5. I've been considering doing this lately!! I have quite a few round masonite bats, but I tend to make smaller items...so a 12-14" round bat is a lot of wasted room on the shelf, even if I overlap the edges. Do you just sand down the edges so that they aren't as sharp? Do you seal the edges at all with anything? Thanks in advance! He just runs them through the table saw, have not found the need to sand anything. Then we drill the holes and we are done. No sealing. I am sure there are other products, but honestly, for us, this has been the solution. If you don't soak them in a sink full of water, and use reasonable care, they last for a very long time. I have not had any problems with them, nor have I had any warp, and we have been using these for 2 years. Do be sure it is double sided Masonite, the single smooth sided Masonite will not last.
  6. My husband cuts my bats from double sided masonite, $17.00 for a 4'x8' sheet. He cuts them into 10" squares, and drills holes in two corners. Only very large bats are cut in circles. The drops make great little ware boards. We get at least 36 bats from a sheet, with lots of little ware boards, and they last a long time. I prefer the square bats as they don't take up so much room on my shelves, if I need to leave things on the bat.
  7. I keep a coffee pot in the studio, and keep a pot of coffee available at all times. Also, I have a tv in the studio, with a DVD player, and I either watch/listen to the news or watch/listen to a DVD. I know I could probably get a lot more done with no TV, but it is company for me.
  8. When I was in school, we were taught we could open the kiln at 400 degrees. Prop it open, that is. Then when it got down to 300 degrees, we could open the lid fully and unload as soon as we could handle the pots without getting burned, or setting the place on fire. Since then I have read a lot about firing my kiln, and I have always been horrified at the sound of the crazing pings, and that is not something I usually am trying to do, so I leave it alone. I pull a plug at 350 or so, but usually let it get down to 150 or so before I prop the lid open a little. When I can touch the lid after that, and it doesn't feel hot, I open it all the way, and can unload then. I (knocking on wood, here) have never had anything break or explode in the kiln- YET, that is-, and I don't look forward to that. I appreciate all the info here. It is a great help to me.
  9. What Marcia said. Do be sure your edges are nicely damp. I use paper clay for all repairs in my studio.
  10. The juicer is a handheld device for mashing up fruit for drinks. It reminds me of an upside down helicopter, in that the blade is on the bottom and is plunged into a cup, glass, or pot of some sort to reduce the fruit to a smoothie consistancy. They are about $12.00 new at WalMart, but I found mine at a yard sale for $1.00. The lady told me she got it for her birthday, and it made her mad then and does every time she looked at it, so decided to get rid of it. LOL TJR, I think you are right. I think I might try this myself.
  11. What Mark said. About a TBSP epsom salts in about 1/4 cup very hot water. A TBSP would also work for a larger amount, too. I went to yard sales until I found a blender, a juicer, and an electric skillet (for melting wax). Total cost was less than $10.00.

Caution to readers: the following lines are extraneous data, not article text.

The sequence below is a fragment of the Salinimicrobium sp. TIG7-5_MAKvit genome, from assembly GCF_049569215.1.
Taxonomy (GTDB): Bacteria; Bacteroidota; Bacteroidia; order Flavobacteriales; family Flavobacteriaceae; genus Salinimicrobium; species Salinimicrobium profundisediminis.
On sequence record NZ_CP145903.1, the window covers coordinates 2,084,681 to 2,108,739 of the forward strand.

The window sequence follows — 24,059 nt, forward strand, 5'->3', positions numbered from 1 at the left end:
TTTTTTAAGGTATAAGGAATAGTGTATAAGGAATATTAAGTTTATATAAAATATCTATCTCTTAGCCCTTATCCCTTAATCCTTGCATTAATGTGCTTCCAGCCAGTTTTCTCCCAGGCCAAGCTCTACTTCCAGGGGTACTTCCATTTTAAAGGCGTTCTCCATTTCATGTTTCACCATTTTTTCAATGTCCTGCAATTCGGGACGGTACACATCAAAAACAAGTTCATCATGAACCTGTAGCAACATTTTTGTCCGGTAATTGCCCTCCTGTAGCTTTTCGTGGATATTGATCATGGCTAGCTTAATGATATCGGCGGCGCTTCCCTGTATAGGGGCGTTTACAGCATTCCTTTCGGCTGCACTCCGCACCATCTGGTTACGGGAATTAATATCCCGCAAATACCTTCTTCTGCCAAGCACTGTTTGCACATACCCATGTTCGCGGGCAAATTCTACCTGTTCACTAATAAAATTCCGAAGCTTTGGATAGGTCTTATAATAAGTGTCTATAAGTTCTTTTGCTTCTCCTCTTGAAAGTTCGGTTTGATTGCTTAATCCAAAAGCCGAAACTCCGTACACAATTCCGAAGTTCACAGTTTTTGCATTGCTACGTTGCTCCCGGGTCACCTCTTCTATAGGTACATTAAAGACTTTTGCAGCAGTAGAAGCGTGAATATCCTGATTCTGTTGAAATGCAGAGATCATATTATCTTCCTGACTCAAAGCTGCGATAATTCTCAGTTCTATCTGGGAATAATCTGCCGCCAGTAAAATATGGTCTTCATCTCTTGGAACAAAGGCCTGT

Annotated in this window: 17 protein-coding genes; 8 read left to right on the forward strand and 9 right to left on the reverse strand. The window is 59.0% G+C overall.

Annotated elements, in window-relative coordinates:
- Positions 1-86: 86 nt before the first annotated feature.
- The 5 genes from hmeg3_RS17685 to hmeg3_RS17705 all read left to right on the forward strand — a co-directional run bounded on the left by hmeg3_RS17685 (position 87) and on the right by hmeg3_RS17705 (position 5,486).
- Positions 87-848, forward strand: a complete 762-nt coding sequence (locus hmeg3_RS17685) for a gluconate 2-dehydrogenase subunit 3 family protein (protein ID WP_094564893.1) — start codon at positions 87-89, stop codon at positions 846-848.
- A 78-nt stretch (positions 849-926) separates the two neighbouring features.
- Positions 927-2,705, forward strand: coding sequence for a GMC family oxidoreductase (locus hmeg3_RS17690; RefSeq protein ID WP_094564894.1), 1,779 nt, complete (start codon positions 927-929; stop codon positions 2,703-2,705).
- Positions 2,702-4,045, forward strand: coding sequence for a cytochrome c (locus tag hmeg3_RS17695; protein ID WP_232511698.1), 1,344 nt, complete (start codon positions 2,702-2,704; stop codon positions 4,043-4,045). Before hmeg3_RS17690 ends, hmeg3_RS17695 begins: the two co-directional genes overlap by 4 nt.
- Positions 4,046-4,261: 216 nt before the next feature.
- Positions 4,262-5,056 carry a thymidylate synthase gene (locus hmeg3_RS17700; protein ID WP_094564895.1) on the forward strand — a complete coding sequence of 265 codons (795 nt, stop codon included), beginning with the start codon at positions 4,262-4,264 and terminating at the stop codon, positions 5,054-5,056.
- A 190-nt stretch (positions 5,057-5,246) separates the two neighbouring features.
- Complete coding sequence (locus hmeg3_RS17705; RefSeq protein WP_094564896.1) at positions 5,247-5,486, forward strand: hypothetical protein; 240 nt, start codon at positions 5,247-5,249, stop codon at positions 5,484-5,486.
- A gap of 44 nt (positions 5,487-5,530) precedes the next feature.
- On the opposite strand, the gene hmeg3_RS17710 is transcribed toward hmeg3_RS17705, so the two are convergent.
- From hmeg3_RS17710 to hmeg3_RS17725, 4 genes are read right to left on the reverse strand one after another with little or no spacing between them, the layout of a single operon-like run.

12. Also.....you can dissolve a small amount of epsom salts in a small amount of very hot water and pour the water into the slip after it has set up, but before you stir it. Let it sit for awhile and then stir. You may need a little more, but try to stir it first to be sure. Once it is usable again, it will not set up like that again. Before I get in trouble, let me say for sure that this works fantastic for glazes. However, I don't see any reason it wouldn't work as well with slip. I would sure use it on mine, just to make sure. Does anyone else know anything about this?
  13. Just repair it and glaze. Let it dry in between, and let it dry well after glazing, before firing.
  14. I use paper clay slip for just about all my joins, and paper clay and slip for repairs. My formula is slip from whatever clay I am using, a drop or two of dish detergent, to help with the mold, and a dash of sodium silicate, or other suitable defloculant (not too much). Add an amount (30-40% volume of slip) of paper that has been shredded and soaked in boiling water until the water cools. Drain the paper, reserving the liquid to make more slip, mix it all together, using a blender or juicer, and it is ready to go. I attach all kinds of things with this stuff. Bisque to bisque, green to green, green to bisque, and repair glazed pieces and refire. You don't need to worry about it drying too fast, it will be just fine. I have used it to adhere different types of clay. No problem seems to be too bad for paper clay. For big cracks, I dry some of my slip mixture on a plaster bat and use it to roll coils. For easy application of the slip in hard-to-reach places, use a cake decorating bag filled with the not-too-wet slip, and pipe it into the cracks. I love paper clay for repairs. I may one day get around to actually making something with all paper clay.
  15. Marcia, are you saying that I should dampen the bowl before I glazed it? Would it help to apply the glaze to the outside of the bowl, graduating the coats at the bottom? I have seen the glaze pool right at the edge of the wax on the bottom. Looks ugly.